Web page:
Getting the measure of performance

“If you can’t measure it – you can’t manage it”. The adage has been handed down through several generations of managers but it still contains a fundamental truth. The issue has been brought into sharp focus within our business, Guaranteed Business Improvements, because as a consulting and training organisation, the company ethos is to guarantee the results of work undertaken for client companies. In many situations, however, available financial measures are not appropriate because they are too remote to accurately record the development of the changes taking place.

The objective is to impact the financial measures to target and monitor the change.

Such measures are not always easy to define. At one level, the monitoring of manufacturing production is generally straightforward but, taking a broader view of the supply chain often quickly goes beyond the limits of measured activity. In more than one company, even in the measurement of production the pound sign can still creep in and confuse the operational focus. A multi-product plant targeted and monitored on the value of output can easily stray into short-term changes in product mix to recover problems of non performance. The resultant casualties can be customer service, out of balance stock and unplanned change and stress on the supply chain.

At another process level, however, even identifying a suitable measure can require study. A recent project, for example, targeted the overall upgrading of a client company’s ability to turn enquiries into satisfactorily completed orders both in a shorter and more reliable turn-round time and with a higher conversion of enquiry to order. The majority of the process was conducted within “the office” territory hitherto blameless of any measurement. In the event, analysis of the process enabled “check points” to be created which flagged what the client company needed to know from the customer at that point, what was flexible and what had to be a firm understanding with the customer – for example, specifications of the job, detail of delivery requirements, packaging details – so that there would be no last minute surprises which would cause the job to be delayed or revised. These check points, with some conventional end process measures, enabled the desired improvements to be achieved with the ultimate reward visible at the bottom line.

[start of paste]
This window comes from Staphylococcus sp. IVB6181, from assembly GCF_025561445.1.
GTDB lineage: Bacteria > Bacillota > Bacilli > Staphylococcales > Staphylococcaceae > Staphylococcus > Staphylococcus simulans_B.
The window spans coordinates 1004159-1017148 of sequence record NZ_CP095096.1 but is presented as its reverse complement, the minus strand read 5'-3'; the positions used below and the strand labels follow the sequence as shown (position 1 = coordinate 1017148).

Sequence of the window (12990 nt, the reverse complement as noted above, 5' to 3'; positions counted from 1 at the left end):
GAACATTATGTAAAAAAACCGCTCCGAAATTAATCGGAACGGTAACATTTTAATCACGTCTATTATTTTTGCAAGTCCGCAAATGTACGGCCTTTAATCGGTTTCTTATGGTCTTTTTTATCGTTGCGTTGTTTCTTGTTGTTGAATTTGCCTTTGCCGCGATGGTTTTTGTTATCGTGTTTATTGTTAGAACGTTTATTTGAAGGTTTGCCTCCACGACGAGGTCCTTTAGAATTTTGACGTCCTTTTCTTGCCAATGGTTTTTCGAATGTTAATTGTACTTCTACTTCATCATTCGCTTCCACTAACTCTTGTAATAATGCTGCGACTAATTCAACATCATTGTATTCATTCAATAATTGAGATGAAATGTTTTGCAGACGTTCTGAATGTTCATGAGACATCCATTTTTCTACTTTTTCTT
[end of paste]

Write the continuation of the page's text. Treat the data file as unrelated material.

Commonly, Total Quality programmes and the so called “softer issues” also pose the question of appropriate targeting and measurement. To take such programmes beyond the achievement of a transient warm glow requires careful structuring and targeting of success measures through which to drive the programme and obtain genuine impact on the business. An increasing awareness of the value of the application of the Business Excellence Model also adds pressure for the need of more subtle measurement. The results segments of the Model are measurable and increasingly measures are in place: but the model is driven by the Enablers. So how do we measure leadership and policy and strategy? Remember, if you can’t measure it …

At the bottom of establishing some of the less obvious measures is the need to understand what activity is in focus and, more importantly, what it is that we are trying to change. Once the nature of change is defined, the identification of the measure starts to become possible. Perhaps an addition to the adage is that “if you can change it – you can measure it”. For example, on one recent project, we wanted to measure progress on leadership. The client identified a number of actions which would improve leadership qualities within the firm: one involved increasing the visibility and accessibility of managers to staff in the factory.

To this end, we organised a tracking system, through the managing director’s secretary, whereby senior directors had to log an hour a week of “quality contact time” on the shopfloor, making themselves available for staff to talk about problems and concerns. The log enhanced the growth of leadership and engendered trust among the workforce.

Within GBI we have built a portfolio of non-financial measures and we still add to it on a regular basis. The application of these measures makes it possible for us to target and commit to bringing about change in our client companies. In addition, introducing the measures plays an important role in enabling the client to sustain and build upon the changes which have been introduced.

In the end, measurement of the business is financial and ultimately reflects in profit. But to achieve the result at the bottom line, the key is the measures that drive that ultimate measure.

Ron Aspinall is a director of Guaranteed Business Improvements, a business consultancy and training specialist

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